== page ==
This 35-year-old woman presents with pain and locking when bending joint in her right knee. She has no recent injury and no history of surgery to this knee. She has patellofemoral maltracking, but what is the most important finding?
Sagittal T2 fat-suppression
Coronal T2 fat-suppression
Sagittal PD (SPIR)
Answer: The most important finding is the septated cystic structure involving the upper fibers of the anterior cruciate ligament. This is consistent with cystic mucoid degeneration with ganglion pseudocyst of the cruciate (arrows). Any combination of prior injury, microinstability and/or a small femoral notch (notch dysplasia or stenosis) can produce this finding. For more knee case review, visit MRI Online.
This fetus has a rare diagnosis. What is the diagnosis, and why is the movie “Splash” with Tom Hanks and Daryl Hannah a tip-off?
The answer is sirenomelia, which is also known as Mermaid syndrome. In this particular case, the infant was stillborn with complete fusion of the legs. The leg fusion gives the appearance of a mermaid’s tail. The condition is seen in 1:100,000 live births; about as rare as conjoined twins. The patients usually have kidney and bladder dysfunction and more than half the cases are stillborn. The condition is 100 times more likely to occur in identical twins than in single births. Failure of the normal vascular supply from the lower aorta in utero is the suggested cause. For more case review, check out MRI Online.
This 10-year-old female has a history of systemic lupus erythematosus and has suddenly developed right-side blindness. She is dealing with an undiagnosed clinical syndrome, as well as a complication. Identifying both the underlying syndrome and its complication will be critical to the treatment plan.
Answer: She is dealing with an intracranial hemorrhage as a complication of posterior reversible encephalopathy syndrome (PRES). Always consider an underlying disease in young stroke patients, including brain tumor with intra-tumoral bleeding, vascular malformation, venous thrombosis, vascular dissection or septic emboli, etc. The presence of characteristic FLAIR/DWI hyperintensities in bilateral parieto-occipital cortex suggests PRES. However, in classic PRES the DWI is normal, near normal or has less parenchymal volumetric involvement than seen on FLAIR. PRES is due to loss of vascular autoregulatory function and is associated with hypertension and conditions linked to hypertension. Some drugs are linked to PRES, the classic being cyclosporine.
Note: This case was shared by Dr. Chih-Chun Wu, who was recently selected as a scholarship winner for ProScan’s NYC Neuro Case Review. Congratulations to Dr. Wu.
This three-year-old female with multiple congenital hairy nevi syndrome presents with speech difficulty and right hemiparesis. Which rare congenital disorder does she have, and what more common findings is this condition known to mimic? The first image shown is an axial T1 post-contrast with ill-defined meningeal enhancement (pink arrow), while images two and three are axial T1 pre- and post-contrast images from a few months later showing a mass (blue arrow). The fourth image is a sagittal T1 post-contrast with intrathecal enhancement (yellow arrows).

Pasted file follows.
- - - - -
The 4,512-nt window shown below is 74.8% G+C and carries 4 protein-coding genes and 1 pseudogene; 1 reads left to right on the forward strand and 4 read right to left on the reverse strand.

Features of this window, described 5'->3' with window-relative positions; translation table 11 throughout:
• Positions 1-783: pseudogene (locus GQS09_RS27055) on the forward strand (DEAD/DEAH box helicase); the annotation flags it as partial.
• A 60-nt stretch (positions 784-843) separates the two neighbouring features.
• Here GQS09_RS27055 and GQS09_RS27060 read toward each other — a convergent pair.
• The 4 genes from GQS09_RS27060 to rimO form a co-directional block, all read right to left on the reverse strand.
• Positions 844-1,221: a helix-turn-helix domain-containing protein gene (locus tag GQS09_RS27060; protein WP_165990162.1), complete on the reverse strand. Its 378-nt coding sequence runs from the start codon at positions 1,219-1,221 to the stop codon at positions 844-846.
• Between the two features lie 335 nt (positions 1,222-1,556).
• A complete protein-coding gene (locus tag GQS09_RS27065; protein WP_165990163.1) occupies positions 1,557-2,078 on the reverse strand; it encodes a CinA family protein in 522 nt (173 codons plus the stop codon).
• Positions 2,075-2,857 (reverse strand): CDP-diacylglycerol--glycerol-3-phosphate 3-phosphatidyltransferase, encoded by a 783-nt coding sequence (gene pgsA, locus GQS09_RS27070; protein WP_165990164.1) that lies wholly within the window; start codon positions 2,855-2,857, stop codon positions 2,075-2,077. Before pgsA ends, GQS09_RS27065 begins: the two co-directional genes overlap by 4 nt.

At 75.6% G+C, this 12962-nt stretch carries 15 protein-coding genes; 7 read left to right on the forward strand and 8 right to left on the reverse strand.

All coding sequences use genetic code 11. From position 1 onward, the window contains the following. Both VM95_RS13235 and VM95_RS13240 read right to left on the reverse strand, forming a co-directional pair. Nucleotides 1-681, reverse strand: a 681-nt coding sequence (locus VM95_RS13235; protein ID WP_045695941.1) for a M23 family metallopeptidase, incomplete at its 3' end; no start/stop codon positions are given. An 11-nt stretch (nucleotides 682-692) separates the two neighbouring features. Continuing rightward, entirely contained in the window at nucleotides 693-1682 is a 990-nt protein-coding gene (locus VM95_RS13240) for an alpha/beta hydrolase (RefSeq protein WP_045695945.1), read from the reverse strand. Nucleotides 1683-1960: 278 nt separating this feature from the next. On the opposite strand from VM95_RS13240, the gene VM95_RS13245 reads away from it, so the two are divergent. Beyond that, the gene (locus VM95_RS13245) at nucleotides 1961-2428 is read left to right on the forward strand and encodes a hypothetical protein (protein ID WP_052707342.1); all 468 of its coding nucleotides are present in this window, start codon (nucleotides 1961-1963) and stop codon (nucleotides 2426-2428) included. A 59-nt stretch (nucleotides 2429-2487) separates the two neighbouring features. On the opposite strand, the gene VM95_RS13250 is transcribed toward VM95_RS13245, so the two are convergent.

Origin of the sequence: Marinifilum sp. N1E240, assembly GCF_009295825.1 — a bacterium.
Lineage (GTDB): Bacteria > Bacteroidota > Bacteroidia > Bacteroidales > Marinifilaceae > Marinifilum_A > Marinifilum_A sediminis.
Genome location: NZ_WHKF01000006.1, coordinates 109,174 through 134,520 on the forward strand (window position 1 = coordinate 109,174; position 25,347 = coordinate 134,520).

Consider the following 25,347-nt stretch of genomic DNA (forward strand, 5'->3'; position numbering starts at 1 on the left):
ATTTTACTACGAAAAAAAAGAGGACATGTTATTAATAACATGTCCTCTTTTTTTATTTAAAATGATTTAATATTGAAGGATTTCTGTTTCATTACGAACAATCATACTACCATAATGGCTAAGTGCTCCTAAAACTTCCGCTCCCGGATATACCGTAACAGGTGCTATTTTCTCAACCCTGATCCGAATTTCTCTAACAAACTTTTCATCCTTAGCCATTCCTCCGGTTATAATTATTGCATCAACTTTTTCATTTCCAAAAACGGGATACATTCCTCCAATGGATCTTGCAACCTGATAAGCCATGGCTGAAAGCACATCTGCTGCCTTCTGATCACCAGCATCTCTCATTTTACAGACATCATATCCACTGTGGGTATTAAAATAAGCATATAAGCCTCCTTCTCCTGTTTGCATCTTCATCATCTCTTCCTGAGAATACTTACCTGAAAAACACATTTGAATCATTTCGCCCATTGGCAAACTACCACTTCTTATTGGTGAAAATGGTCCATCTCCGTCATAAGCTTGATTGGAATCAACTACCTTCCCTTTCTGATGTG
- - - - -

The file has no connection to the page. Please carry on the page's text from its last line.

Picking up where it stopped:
The answer is neurocutaneous melanosis. It is a rare congenital disorder causing dysplasia of neuroectodermal melanocyte precursor cells, which causes proliferation of melanin producing cells in the skin and leptomeninges. Benign overgrowth of melanocytic cells or development of malignant melanoma is often the cause of the death.
Differentials for the leptomeningeal melanocytosis and enhancement include subarachnoid hemorrhage on a non-contrast CT, or enhancing meningitis (malignant or infectious). Differentials for the melanocytic mass can include a meningioma, dermoid, or focal hemorrhage. Although rare, neurocutaneous melanosis should be considered when there is diffuse leptomeningeal enhancement with a rapidly-growing extra-axial mass.
Note: This case was shared by Dr. Neha Gowali, who was recently selected as a scholarship winner for ProScan’s NYC Neuro Case Review. Congratulations to Dr. Gowali.
This 55-year-old male has right knee pain after a fall down an embankment. He has an ACL tear, but what other injuries are present in this complex case? What is indicated by the arrows? You are shown these five static images, plus a GIF rotating a sagittal series.
This patient has an ACL tear (pink arrows) with pivot shift osseous edema, joint effusion and posterior capsular disruption. Other items to note:
- Complex tear of the medial meniscus with fragment displaced into the posterior intercondylar notch (images 4 and 5, arrows).
- Posterior central or deep lateral meniscus capsular attachment tear, with mostly vertical Wrisberg rent or rip tear (image 3, arrow). The meniscopopliteal fascicles are also injured laterally (blue arrows).
- Posterolateral corner injury with arcuate sprain (orange arrows) or tear, plus stretch injury of the popliteal fibular ligament (yellow arrow).
- Disrupted posterior ligament of the knee injury (image 1, arrow).
- Longitudinal interstitial split tear of the fibular collateral ligament.
- Patellofemoral chondromalacia.
For more knee case review, visit MRI Online.